Etymology
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future (adj.)

late 14c., "that is yet to be; pertaining to a time after the present," from Old French futur "future, to come" (13c.), from Latin futurus "going to be, yet to be," as a noun, "the future," irregular suppletive future participle of esse "to be," from PIE root *bheue- "to be, exist, grow." In grammar, of tense, from 1520s.

future (n.)

"future events; time to come," late 14c., modeled on Latin futura, neuter plural of futurus (see future (adj.)).

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Definitions of future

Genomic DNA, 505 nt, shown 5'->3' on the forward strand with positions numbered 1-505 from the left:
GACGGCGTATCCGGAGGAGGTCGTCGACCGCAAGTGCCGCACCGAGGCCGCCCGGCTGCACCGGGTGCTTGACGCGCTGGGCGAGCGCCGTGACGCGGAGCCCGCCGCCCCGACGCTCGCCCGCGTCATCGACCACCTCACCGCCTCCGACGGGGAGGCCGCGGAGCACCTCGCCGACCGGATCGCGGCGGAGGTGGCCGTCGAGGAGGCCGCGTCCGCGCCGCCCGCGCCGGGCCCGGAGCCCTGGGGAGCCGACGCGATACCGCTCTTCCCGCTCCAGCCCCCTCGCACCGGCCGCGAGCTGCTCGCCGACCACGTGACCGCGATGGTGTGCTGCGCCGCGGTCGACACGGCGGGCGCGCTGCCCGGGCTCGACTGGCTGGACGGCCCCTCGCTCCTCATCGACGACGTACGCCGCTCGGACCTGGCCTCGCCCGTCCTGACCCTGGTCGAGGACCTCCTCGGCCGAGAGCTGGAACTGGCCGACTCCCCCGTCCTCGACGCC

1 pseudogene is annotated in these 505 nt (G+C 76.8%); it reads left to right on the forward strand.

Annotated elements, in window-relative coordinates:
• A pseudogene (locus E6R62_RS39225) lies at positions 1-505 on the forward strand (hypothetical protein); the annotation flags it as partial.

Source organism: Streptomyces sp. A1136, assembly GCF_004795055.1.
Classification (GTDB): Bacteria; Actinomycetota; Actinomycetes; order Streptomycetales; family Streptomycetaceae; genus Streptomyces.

1
future (adj.)
(of elected officers) elected but not yet serving;
Synonyms: next / succeeding
future (adj.)
yet to be or coming;
some future historian will evaluate him
future (adj.)
effective in or looking toward the future;
he was preparing for future employment opportunities
future (adj.)
a verb tense or other formation referring to events or states that have not yet happened;
future auxiliary
2
future (n.)
the time yet to come;
Synonyms: hereafter / futurity / time to come
future (n.)
a verb tense that expresses actions or states in the future;
Synonyms: future tense
future (n.)
bulk commodities bought or sold at an agreed price for delivery at a specified future date;
From wordnet.princeton.edu